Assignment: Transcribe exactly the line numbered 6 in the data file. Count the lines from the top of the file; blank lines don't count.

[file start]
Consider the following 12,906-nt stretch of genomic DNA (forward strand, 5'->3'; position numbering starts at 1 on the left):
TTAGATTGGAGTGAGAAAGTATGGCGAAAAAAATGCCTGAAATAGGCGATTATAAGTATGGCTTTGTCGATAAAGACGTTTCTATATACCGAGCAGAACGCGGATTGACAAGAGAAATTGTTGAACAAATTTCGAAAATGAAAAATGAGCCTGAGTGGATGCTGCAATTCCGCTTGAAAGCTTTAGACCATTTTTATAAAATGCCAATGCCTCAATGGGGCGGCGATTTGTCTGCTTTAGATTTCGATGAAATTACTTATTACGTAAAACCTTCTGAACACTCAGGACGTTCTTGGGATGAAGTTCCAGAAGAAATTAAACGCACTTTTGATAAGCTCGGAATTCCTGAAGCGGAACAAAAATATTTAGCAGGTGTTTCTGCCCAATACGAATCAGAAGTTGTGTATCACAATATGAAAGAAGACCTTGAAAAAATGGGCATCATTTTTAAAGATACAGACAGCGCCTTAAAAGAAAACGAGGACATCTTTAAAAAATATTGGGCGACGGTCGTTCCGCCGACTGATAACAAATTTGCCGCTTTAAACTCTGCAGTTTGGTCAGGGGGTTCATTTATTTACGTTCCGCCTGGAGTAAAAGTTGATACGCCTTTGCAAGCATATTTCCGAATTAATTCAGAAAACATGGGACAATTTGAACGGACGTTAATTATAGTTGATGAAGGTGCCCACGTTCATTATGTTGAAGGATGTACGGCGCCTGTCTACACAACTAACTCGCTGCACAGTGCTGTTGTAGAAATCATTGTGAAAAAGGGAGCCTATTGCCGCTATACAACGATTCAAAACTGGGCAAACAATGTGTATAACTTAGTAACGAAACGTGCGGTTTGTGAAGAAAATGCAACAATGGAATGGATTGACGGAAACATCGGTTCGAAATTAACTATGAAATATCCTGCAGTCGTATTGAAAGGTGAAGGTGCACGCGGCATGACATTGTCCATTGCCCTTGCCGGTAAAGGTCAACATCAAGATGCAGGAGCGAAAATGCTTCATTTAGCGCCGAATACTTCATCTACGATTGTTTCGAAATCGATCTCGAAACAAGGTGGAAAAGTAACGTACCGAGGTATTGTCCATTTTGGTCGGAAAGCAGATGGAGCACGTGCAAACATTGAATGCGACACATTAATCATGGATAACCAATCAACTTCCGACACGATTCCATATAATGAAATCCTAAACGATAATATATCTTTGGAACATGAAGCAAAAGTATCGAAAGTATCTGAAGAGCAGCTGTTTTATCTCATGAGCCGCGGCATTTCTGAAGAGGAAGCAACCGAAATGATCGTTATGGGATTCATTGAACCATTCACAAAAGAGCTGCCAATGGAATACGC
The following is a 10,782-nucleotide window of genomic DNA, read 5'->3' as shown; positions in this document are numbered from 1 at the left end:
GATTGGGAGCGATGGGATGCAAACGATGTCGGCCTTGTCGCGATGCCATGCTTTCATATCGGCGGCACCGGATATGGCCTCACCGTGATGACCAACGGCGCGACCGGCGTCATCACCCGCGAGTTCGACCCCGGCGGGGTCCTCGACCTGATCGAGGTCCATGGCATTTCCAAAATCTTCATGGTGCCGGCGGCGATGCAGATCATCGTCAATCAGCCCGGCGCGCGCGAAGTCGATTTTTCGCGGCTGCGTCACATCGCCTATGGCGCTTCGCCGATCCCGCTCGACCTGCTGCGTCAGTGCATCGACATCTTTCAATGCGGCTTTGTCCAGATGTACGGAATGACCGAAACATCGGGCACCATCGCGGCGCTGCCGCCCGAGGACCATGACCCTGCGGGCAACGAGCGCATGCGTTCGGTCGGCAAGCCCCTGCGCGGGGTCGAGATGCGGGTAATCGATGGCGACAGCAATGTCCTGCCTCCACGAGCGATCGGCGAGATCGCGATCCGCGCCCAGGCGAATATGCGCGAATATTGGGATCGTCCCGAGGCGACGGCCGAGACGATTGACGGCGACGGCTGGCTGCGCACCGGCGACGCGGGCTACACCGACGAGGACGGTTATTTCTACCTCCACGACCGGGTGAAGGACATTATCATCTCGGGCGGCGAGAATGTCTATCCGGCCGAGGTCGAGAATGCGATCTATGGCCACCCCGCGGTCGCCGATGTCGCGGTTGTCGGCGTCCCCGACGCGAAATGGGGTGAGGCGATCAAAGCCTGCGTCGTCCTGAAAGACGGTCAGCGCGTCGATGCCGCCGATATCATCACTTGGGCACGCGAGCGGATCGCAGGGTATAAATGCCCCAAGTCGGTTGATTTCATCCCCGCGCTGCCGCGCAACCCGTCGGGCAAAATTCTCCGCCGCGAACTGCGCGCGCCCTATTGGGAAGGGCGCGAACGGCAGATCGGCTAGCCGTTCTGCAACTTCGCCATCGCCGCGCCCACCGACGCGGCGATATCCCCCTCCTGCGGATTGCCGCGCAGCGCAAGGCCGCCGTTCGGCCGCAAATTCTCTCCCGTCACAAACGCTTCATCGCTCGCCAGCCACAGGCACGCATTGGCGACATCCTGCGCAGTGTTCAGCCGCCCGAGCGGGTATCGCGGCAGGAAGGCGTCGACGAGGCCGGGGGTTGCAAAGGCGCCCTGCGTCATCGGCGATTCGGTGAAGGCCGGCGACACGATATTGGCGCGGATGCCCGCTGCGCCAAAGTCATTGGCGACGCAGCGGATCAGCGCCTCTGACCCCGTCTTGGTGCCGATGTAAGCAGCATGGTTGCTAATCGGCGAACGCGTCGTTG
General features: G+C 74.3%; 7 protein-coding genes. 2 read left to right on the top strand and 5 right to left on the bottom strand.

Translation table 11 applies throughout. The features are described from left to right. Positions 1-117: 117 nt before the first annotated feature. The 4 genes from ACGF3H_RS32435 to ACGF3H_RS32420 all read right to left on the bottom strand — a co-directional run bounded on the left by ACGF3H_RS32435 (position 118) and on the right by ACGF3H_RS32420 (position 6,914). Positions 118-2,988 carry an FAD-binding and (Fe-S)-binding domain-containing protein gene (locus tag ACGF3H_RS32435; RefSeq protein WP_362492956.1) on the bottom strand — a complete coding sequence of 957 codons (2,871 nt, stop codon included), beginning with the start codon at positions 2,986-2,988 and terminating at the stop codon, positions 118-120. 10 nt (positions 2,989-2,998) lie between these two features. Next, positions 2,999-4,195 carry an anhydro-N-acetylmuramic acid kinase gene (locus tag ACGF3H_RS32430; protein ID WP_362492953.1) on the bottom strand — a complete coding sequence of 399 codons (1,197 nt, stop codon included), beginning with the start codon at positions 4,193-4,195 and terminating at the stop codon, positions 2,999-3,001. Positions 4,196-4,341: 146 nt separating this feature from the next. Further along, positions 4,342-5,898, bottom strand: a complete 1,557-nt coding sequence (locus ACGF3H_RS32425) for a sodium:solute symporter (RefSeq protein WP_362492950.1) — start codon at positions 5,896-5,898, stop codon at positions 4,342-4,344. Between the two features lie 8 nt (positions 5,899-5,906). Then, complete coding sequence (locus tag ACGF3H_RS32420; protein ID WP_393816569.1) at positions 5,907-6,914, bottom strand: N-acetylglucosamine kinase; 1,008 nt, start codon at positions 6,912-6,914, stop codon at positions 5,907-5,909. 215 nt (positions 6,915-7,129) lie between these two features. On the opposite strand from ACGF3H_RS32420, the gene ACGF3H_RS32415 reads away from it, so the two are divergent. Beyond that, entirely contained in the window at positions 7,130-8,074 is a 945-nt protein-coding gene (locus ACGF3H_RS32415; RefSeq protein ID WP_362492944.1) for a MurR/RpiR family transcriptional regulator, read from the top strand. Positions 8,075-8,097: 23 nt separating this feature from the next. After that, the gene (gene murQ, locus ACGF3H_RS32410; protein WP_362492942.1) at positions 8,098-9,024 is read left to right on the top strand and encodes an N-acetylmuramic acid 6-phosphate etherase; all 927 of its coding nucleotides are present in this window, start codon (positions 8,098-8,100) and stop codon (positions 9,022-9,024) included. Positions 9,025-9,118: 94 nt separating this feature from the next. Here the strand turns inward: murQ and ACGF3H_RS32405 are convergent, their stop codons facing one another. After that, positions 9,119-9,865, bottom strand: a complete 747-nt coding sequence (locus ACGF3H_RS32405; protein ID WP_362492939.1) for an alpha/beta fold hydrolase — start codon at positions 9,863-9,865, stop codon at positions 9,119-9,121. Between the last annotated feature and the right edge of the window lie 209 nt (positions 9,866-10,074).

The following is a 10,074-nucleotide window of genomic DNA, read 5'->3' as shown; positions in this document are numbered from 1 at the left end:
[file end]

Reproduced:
Translation table 11 applies throughout. The features are described from left to right. Positions 1-117: 117 nt before the first annotated feature. The 4 genes from ACGF3H_RS32435 to ACGF3H_RS32420 all read right to left on the bottom strand — a co-directional run bounded on the left by ACGF3H_RS32435 (position 118) and on the right by ACGF3H_RS32420 (position 6,914). Positions 118-2,988 carry an FAD-binding and (Fe-S)-binding domain-containing protein gene (locus tag ACGF3H_RS32435; RefSeq protein WP_362492956.1) on the bottom strand — a complete coding sequence of 957 codons (2,871 nt, stop codon included), beginning with the start codon at positions 2,986-2,988 and terminating at the stop codon, positions 118-120. 10 nt (positions 2,989-2,998) lie between these two features. Next, positions 2,999-4,195 carry an anhydro-N-acetylmuramic acid kinase gene (locus tag ACGF3H_RS32430; protein ID WP_362492953.1) on the bottom strand — a complete coding sequence of 399 codons (1,197 nt, stop codon included), beginning with the start codon at positions 4,193-4,195 and terminating at the stop codon, positions 2,999-3,001. Positions 4,196-4,341: 146 nt separating this feature from the next. Further along, positions 4,342-5,898, bottom strand: a complete 1,557-nt coding sequence (locus ACGF3H_RS32425) for a sodium:solute symporter (RefSeq protein WP_362492950.1) — start codon at positions 5,896-5,898, stop codon at positions 4,342-4,344. Between the two features lie 8 nt (positions 5,899-5,906). Then, complete coding sequence (locus tag ACGF3H_RS32420; protein ID WP_393816569.1) at positions 5,907-6,914, bottom strand: N-acetylglucosamine kinase; 1,008 nt, start codon at positions 6,912-6,914, stop codon at positions 5,907-5,909. 215 nt (positions 6,915-7,129) lie between these two features. On the opposite strand from ACGF3H_RS32420, the gene ACGF3H_RS32415 reads away from it, so the two are divergent. Beyond that, entirely contained in the window at positions 7,130-8,074 is a 945-nt protein-coding gene (locus ACGF3H_RS32415; RefSeq protein ID WP_362492944.1) for a MurR/RpiR family transcriptional regulator, read from the top strand. Positions 8,075-8,097: 23 nt separating this feature from the next. After that, the gene (gene murQ, locus ACGF3H_RS32410; protein WP_362492942.1) at positions 8,098-9,024 is read left to right on the top strand and encodes an N-acetylmuramic acid 6-phosphate etherase; all 927 of its coding nucleotides are present in this window, start codon (positions 8,098-8,100) and stop codon (positions 9,022-9,024) included. Positions 9,025-9,118: 94 nt separating this feature from the next. Here the strand turns inward: murQ and ACGF3H_RS32405 are convergent, their stop codons facing one another. After that, positions 9,119-9,865, bottom strand: a complete 747-nt coding sequence (locus ACGF3H_RS32405; protein ID WP_362492939.1) for an alpha/beta fold hydrolase — start codon at positions 9,863-9,865, stop codon at positions 9,119-9,121. Between the last annotated feature and the right edge of the window lie 209 nt (positions 9,866-10,074).